Boris the cat wakes up one morning and finds that his shadow has changed. It no longer resembles him. In fact, to his utter dismay, it resembles a mouse. But he decides not to let something like this ruin his day in the book Boris and the Wrong Shadow by Leigh Hodgkinson. However, he is ridiculed by his cat friends. He is unable to scare the birds. Now Boris begins to doubt that he is a cat. Maybe he is a mouse. Well, he catches a glimpse of himself and is reassured that he is still a cat, though he is a cat with a mouse's shadow.
Boris decides to quietly investigate this disturbing turn of events. Actually, he is so quiet that he could be described as being quiet as a ..........don't say it. Suddenly, he runs into Vernon the mouse and discovers that Vernon's shadow looks oddly familiar. Vernon has a cat shadow. Not just any cat shadow. But Boris' shadow.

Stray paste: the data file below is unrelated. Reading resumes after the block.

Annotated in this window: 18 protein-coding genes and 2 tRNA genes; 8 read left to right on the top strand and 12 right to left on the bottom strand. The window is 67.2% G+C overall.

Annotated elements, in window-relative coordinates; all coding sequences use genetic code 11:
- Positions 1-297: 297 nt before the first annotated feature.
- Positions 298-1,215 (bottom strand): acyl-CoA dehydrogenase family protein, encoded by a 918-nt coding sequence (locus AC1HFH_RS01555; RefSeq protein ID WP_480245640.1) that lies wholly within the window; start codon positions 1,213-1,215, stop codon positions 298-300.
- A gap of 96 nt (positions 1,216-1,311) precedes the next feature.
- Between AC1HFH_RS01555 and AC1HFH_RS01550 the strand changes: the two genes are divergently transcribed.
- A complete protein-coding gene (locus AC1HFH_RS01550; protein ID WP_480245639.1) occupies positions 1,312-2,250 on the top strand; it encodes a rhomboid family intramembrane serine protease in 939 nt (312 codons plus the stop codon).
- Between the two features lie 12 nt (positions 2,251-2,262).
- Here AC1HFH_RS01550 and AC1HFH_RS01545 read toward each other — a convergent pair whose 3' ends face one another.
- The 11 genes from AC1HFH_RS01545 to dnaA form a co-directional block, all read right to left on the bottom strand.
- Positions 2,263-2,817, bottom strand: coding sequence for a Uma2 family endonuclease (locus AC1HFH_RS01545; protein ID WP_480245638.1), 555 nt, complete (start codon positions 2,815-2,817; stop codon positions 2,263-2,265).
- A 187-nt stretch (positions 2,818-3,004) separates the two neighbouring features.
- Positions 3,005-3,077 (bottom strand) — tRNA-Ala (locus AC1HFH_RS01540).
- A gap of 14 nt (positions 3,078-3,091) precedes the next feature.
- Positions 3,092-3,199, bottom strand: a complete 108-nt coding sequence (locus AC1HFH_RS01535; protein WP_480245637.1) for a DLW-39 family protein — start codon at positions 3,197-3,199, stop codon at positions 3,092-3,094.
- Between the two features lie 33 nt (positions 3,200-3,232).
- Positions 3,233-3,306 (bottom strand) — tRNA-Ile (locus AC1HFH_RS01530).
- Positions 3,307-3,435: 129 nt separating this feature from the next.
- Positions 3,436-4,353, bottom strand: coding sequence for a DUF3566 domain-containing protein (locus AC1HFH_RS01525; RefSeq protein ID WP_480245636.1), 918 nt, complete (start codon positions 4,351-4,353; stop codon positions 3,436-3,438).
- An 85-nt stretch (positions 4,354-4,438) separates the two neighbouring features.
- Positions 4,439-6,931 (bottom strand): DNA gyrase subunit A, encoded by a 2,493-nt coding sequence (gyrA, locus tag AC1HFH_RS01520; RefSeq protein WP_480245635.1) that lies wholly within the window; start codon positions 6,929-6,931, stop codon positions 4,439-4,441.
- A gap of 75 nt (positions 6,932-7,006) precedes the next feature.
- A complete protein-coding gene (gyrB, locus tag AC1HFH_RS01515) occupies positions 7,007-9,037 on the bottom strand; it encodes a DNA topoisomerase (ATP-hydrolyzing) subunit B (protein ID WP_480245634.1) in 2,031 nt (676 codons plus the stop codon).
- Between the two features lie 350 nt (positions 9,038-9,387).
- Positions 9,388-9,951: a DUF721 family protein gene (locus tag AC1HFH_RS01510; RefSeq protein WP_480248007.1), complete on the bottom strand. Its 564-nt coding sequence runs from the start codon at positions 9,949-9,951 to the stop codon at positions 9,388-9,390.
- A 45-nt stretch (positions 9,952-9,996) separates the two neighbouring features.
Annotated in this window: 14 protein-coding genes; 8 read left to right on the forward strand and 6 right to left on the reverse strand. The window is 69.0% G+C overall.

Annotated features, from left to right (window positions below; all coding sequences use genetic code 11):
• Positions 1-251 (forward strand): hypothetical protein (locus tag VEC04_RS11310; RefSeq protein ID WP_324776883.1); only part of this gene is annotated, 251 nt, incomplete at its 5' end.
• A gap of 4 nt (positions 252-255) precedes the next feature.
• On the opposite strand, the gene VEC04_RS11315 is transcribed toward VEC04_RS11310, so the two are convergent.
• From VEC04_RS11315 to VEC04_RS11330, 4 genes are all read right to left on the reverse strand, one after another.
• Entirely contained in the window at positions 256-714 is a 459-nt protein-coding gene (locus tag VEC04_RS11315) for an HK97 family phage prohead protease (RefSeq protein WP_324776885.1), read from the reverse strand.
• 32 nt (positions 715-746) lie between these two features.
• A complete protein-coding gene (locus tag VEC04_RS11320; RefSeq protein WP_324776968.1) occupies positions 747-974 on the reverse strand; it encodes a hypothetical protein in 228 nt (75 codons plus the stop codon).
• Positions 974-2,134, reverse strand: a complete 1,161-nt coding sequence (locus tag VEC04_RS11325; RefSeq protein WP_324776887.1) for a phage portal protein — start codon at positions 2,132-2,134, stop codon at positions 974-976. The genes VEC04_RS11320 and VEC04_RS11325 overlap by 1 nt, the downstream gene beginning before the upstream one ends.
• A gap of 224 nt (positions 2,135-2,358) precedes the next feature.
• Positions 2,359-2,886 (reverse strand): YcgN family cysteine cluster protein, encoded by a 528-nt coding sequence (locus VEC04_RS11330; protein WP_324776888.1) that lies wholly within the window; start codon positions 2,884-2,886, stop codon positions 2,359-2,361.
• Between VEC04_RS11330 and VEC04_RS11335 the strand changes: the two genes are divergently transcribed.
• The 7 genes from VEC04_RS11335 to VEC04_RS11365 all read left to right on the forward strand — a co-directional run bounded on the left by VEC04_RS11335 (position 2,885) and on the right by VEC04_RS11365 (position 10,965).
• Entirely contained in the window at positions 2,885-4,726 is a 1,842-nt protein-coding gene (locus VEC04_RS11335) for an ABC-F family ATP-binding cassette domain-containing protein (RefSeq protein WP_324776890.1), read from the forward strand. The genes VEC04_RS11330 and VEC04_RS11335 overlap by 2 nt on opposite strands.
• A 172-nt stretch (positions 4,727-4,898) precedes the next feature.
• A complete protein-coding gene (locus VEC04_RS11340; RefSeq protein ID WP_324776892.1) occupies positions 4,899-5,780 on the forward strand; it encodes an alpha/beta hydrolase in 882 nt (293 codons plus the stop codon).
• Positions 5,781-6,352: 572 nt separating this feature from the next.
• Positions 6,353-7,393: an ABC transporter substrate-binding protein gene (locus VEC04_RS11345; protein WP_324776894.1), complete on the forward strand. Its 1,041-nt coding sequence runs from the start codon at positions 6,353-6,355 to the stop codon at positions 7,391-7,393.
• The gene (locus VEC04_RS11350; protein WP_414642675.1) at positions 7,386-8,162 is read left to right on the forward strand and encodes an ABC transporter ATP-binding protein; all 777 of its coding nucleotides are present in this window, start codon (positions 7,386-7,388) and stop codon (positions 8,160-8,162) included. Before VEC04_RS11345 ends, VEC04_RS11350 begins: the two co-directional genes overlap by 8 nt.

Pete the cat loves his white shoes. He loves them so very much that he sings about them. One day while he is walking and singing he steps in some strawberries and his shoes turn red. But instead of becoming angry, he sings about how much he loves his red shoes. When he steps in mud and his shoes turn brown, instead of becoming angry, he sings about how much he loves his brown shoes. The book Pete the Cat: I Love My White Shoes by Eric Litwin and illustrated by James Dean is a great picture book about a cat that "goes with the flow."
Pete's philosophy is summed up at the end by his statement that "no matter what you step in just keep walking along and singing your song."
What’s the most popular picture book of all time? If you, like me, guessed “Goodnight Moon” or “The Cat in the Hat,” you’d be close, but wrong. The children’s picture book that has sold more than either of those classics is Eric Carle’s “The Very Hungry Caterpillar,” with more than 29 million copies in print.